While wind turbines are a fantastic means of capturing free energy there is the unfortunate reality that some sites are not suitable for the installation of a wind turbine system. A wind turbine in the wrong location would be similar to putting a solar panel in the shade; it will work a little bit but not very well.
Here are the two extremes of wind turbine sites:
Suitable site location:
A high elevation site with no surrounding obstructions.
Example: On top of a high hill with flat surroundings in all directions.
Unsuitable site location:
A low elevation with lots of surrounding obstructions.
Example: At the bottom of a valley surrounded by high trees.
Why are the above locations good and bad?
The wind travels faster at high altitude which means it carries more power. No surrounding obstructions mean that the wind is travelling with laminar air flow. The combination of fast winds and laminar air flow are good for wind turbines.
The wind travels slower at low altitudes which means it carries less power. The surrounding obstructions cause turbulent air flow. The combination of slow winds and turbulent air flow are bad for wind turbines.
To compare laminar and turbulent air flow imagine a river flowing with a nice flat water surface, the river then comes to a rocky rapid waterfall.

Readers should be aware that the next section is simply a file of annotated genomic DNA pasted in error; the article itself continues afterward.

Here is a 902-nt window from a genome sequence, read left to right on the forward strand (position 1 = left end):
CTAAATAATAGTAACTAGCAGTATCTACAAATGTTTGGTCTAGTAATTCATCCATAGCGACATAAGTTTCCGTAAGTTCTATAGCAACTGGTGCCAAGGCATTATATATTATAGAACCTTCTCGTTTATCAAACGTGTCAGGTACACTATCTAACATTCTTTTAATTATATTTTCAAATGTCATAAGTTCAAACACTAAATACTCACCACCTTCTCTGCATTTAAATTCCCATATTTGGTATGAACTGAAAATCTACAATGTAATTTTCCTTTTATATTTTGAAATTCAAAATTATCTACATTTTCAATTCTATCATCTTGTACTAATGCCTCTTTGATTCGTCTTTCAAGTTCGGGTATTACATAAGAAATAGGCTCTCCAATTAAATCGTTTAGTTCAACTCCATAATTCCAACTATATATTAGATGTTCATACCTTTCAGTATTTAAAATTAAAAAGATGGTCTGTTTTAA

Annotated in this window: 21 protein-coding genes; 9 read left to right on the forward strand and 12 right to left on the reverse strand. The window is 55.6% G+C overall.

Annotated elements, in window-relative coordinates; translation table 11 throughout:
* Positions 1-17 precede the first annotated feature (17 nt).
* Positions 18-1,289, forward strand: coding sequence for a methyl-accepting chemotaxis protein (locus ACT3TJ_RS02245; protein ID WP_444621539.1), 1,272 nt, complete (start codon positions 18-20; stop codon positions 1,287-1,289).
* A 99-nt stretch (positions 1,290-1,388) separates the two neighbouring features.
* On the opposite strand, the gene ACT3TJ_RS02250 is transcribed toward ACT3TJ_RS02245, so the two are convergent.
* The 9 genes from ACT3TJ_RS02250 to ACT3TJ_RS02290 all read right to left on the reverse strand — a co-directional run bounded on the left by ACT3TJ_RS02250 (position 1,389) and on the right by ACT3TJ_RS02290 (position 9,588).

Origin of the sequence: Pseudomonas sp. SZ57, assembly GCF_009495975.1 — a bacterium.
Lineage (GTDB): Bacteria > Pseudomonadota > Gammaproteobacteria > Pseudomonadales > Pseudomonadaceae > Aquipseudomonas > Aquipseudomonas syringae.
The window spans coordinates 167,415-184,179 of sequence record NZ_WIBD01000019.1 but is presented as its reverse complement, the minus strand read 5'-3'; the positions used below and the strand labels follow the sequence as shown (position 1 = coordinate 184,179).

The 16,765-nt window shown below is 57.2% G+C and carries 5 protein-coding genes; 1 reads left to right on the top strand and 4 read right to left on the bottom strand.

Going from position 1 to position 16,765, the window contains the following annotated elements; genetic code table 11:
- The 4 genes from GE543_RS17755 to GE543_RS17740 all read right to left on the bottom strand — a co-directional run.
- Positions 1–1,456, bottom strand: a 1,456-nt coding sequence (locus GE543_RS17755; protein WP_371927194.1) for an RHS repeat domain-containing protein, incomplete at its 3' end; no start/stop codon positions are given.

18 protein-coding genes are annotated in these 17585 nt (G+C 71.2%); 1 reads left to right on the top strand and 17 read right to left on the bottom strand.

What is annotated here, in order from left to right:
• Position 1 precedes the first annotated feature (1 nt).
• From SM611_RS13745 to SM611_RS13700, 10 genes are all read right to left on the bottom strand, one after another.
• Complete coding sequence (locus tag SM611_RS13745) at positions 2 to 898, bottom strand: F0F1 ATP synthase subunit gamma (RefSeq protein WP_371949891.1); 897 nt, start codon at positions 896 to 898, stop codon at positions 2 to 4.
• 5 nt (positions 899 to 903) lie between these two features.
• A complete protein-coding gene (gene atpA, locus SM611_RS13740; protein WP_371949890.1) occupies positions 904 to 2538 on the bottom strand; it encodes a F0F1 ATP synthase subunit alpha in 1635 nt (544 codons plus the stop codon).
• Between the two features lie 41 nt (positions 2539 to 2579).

The rocks cause the nice flat water surface to be disturbed. This introduces water flow in all directions which creates whirlpools, vortices, peaks and troughs….etc.
For a wind turbine all the turbulence can cause excess stress on the wind turbine components and also reduces the amount of available power that can be extracted from the wind.
Every site is going to be different and that is why a site assessment should be carried out. The site assessment will determine if a wind turbine is suitable for the site. You can do an initial site assessment yourself and look out for the following things which will give you an initial indication of how suitable your site is for a wind turbine installation.
- High Elevation
- No obstructions in any direction
- Site close to where the power is to be used
- A large amount of surrounding land that you own
- Low Elevation *
- Obstructions in the way of the prevailing wind direction
- Hard access to the site or far from where the power is to be used
- Very little surrounding land
A site survey is the only sure way to know if a site is suitable or not. If required then a wind vane and anemometer can be placed at the site and the data recorded to give exact measurements of the wind speed and the prevailing wind direction at the site.
* Low Elevation is not always an issue. For example a wind turbine located at sea level on the coast will have a low elevation but would potentially still be a suitable site location. By low elevation we are usually referring to locations situated within an enclosed valley.